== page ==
Andre was mentioned that he wanted some satay bee hoon for dinner, and upon his mention of this messy, hearty dish, my mouth started to water. I knew we had to satiate this craving.
I’ve been living in Singapore for four years now, and I’ve turned to satay and satay bee hoon as a refuge when I was in dire need of comfort (food). It takes a very specific craving for me. For those who are unfamiliar, satay bee hoon is a dish that’s popularly known to be from Teochew descent. It has a peanut base (similar to the Philippines’ local kare-kare) that’s fired up with dried chilies and a blend of aromatics such as lemongrass, galangal, and asam keping, which is a dried fruit that provides an addictive sourness, similar to tamarind’s, that’s used in most curries and sauces.
My first taste of satay bee hoon was from the Zion Riverside Food Centre’s Teck Bee, back when I was still living in River Valley. Teck Bee’s satay bee hoon was good enough to curb the craving, but on a bad day, the sauce would taste watered down and needed more potential, so I asked my bosses (whose tastes I greatly trust with the local Singaporean fare) where to get really good satay bee hoon, and they all pointed to the same place: Sin Chew Satay Bee Hoon at the Bukit Timah Food Centre.
Looks can be deceiving. At a glance, it might look like someone threw up on a plate of vermicelli noodles, but Sin Chew’s satay sauce was amazingly robust and incredibly flavourful. We thought it would be watered down, given the massive amount of sauce sitting in giant vats, but it was the opposite.
Thick, nutty gravy with a gentle yet present heat blanketed a generous portion of al-dente rice vermicelli (bee hoon). There were prawns, slices of pork and cuttlefish, and veggies to cut through the richness, but nothing to wax poetic about because the sauce was really the star. Leaning more on the sweeter side, it was truly a refined plate of satay bee hoon to partake of.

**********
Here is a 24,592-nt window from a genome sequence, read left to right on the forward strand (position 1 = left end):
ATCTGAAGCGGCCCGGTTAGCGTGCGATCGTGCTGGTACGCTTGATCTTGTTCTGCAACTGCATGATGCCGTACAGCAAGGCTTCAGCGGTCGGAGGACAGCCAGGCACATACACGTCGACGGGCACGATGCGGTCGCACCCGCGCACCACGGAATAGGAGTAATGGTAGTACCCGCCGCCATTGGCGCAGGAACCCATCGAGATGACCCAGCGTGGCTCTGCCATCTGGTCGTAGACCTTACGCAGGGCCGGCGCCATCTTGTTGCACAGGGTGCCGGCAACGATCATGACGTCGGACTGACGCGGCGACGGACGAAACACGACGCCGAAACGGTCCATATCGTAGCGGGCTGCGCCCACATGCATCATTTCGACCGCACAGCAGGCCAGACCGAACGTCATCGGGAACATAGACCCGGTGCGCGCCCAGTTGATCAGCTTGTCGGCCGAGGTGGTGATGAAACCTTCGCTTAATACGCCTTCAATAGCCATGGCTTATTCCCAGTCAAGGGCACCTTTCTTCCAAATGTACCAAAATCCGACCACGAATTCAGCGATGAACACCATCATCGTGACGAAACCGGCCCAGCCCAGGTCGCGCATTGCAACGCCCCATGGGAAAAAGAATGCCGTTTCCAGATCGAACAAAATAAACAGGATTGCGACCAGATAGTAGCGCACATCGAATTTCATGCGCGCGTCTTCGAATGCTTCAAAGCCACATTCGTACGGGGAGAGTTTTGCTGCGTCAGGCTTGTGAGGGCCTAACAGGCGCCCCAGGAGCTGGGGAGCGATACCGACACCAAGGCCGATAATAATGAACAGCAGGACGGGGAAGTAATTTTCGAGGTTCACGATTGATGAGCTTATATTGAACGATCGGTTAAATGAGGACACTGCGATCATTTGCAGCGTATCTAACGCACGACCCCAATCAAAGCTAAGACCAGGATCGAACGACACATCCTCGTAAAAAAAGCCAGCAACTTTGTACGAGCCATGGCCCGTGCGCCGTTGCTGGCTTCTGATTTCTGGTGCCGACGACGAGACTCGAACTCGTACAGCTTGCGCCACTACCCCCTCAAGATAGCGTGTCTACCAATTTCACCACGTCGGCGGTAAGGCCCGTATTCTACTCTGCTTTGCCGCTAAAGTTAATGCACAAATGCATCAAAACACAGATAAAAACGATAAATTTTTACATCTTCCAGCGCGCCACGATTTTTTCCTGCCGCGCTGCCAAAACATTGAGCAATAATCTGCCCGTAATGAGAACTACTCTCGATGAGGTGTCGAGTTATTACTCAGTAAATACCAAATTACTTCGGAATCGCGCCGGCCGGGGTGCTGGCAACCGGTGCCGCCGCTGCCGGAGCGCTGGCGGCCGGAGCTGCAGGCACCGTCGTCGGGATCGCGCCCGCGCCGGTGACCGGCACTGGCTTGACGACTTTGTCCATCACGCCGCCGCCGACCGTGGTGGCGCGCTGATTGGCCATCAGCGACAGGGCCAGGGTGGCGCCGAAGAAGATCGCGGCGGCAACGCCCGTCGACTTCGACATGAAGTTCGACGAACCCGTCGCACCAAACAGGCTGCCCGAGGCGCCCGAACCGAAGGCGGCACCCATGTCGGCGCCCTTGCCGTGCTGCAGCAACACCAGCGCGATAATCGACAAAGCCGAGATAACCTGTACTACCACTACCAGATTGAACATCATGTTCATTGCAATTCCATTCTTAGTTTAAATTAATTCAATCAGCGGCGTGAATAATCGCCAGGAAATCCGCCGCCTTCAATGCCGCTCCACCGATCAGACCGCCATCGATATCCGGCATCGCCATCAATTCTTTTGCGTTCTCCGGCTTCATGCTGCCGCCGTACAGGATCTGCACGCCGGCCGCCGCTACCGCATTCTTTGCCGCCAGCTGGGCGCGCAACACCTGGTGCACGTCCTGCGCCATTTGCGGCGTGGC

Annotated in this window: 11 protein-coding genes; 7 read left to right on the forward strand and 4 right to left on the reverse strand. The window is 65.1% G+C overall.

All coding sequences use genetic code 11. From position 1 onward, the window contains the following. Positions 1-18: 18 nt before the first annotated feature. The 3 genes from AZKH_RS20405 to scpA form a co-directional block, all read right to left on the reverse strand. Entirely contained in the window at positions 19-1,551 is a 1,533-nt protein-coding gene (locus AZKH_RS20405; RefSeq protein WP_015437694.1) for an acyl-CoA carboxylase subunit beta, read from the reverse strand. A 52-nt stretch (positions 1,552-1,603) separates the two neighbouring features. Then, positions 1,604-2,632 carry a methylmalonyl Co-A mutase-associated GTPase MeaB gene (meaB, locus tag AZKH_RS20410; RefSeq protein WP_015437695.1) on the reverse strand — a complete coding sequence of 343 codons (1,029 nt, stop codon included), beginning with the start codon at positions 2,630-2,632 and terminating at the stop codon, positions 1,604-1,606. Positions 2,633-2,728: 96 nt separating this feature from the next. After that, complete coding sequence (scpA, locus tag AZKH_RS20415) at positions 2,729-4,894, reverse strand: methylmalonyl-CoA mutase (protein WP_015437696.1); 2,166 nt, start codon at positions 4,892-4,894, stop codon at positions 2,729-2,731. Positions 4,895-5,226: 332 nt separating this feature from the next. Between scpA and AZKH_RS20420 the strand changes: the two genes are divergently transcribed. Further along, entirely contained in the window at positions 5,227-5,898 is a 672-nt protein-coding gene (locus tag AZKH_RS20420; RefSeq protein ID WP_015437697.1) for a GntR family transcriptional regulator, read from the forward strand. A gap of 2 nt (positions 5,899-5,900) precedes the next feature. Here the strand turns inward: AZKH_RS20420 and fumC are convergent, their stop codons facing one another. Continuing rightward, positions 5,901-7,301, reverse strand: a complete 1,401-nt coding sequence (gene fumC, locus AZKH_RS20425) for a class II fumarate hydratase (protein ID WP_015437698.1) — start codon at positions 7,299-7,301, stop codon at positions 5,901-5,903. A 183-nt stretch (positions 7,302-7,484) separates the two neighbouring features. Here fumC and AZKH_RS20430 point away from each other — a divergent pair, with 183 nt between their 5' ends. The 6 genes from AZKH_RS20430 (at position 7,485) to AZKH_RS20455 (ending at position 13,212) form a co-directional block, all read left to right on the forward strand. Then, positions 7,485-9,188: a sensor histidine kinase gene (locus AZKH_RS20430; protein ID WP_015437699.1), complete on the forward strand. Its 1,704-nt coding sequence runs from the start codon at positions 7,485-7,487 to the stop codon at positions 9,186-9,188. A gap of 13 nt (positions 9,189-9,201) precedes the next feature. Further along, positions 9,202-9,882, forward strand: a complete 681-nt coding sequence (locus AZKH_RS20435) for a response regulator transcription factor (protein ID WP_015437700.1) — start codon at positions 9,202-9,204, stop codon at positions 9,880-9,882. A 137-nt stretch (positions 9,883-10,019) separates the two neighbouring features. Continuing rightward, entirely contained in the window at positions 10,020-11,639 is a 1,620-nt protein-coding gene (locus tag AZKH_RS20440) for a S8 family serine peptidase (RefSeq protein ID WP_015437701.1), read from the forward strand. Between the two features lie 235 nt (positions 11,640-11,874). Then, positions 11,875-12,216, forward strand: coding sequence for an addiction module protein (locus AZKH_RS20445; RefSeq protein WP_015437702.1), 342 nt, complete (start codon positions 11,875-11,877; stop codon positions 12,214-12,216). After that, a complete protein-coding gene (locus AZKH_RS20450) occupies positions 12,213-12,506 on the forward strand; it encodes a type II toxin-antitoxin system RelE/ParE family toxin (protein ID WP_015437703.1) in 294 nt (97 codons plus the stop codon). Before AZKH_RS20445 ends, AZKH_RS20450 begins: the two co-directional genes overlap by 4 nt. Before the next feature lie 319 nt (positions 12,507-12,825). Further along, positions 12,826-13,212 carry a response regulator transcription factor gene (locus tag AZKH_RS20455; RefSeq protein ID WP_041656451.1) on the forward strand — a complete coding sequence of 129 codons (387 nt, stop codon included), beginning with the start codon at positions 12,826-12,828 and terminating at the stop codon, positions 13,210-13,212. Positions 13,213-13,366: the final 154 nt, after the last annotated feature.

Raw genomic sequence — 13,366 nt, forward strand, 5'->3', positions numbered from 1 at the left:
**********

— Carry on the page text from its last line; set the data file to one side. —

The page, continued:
We got the medium sized plate of satay bee hoon from Sin Chew, and Andre wanted more food, so he ordered some roasted pork at a meat stall nearby called Taste The Kwang’s Black (translated from the Chinese sign), where the char siew is cooked with charcoal. The meat was just okay, but it came with a bowl of prawn wanton soup that was surprisingly delicious. The wantons were sweet, meaty, and succulent. These were gems floating in an unassuming clear, tasteless broth. I think they sold these wantons frozen, if my memory serves me well.
For dessert, one of my bosses recommended that I get a cendol from a stall conveniently named Nyonya Chendol. “Get the one with durian; it’s life changing,” she said. Cendol (or Chendol) is a popular Southeast Asian shaved ice dessert that’s similar to our local halo-halo but with coconut milk, palm sugar syrup, and squiggles of pandan jelly.
I’ve had many a cendol, and my favorite has always been the one one from the Penang Road Famous Teochew Chendul at Georgetown. I’m nothing close to being a cendol expert by all means, but I think there are also different cultural iterations of it. Like, the one I had in Penang was Teochew-style (of Chinese descent) and this one at Bukit Timah was Nyonya-style (Peranakan, which is Malay-Indonesian).
Dare I say that I may have found my new favorite cendol? This icy treat starts off with a mound of shaved ice and is drizzled with coconut milk, thick, glossy and smoky gula melaka (Malaysian palm sugar) syrup, and really delicious pandan jelly worms. The pandan jelly worms was fragrant but had no trace of artificial flavoring in them, and they sported a delicate bounce, which made them really addictive.
You have the option to dress your cendol up with red beans, sweet corn, or—with high recommendation—XO durian. And yes, a million times Y-E-S, please go with the durian. Sure, it could be pungent, but its distinct custardy, vanilla-y character paired with the cendol elements—not forgetting the smoky gula melaka sauce that lends a bit of saltiness—is a white-knuckle experience. It’s so good, my first bite made me close my eyes Meg Ryan at Katz’s style. Trust me when I say, you would want to have it.
Now, Bukit Timah Food Centre is a bit out of the way from where I currently live, but I know that it is the direction my hunger compass will lead me to if I’m craving a hearty plate of satay bee hoon and cendol. It may not be in any Michelin or Bib Gourmand guide, but what I can really say about it is that it’s worth a detour.
BUKIT TIMAH MARKET & FOOD CENTRE
51 Upper Bukit Timah Rd, Singapore 588215
(All meals are paid for myself unless stated otherwise.)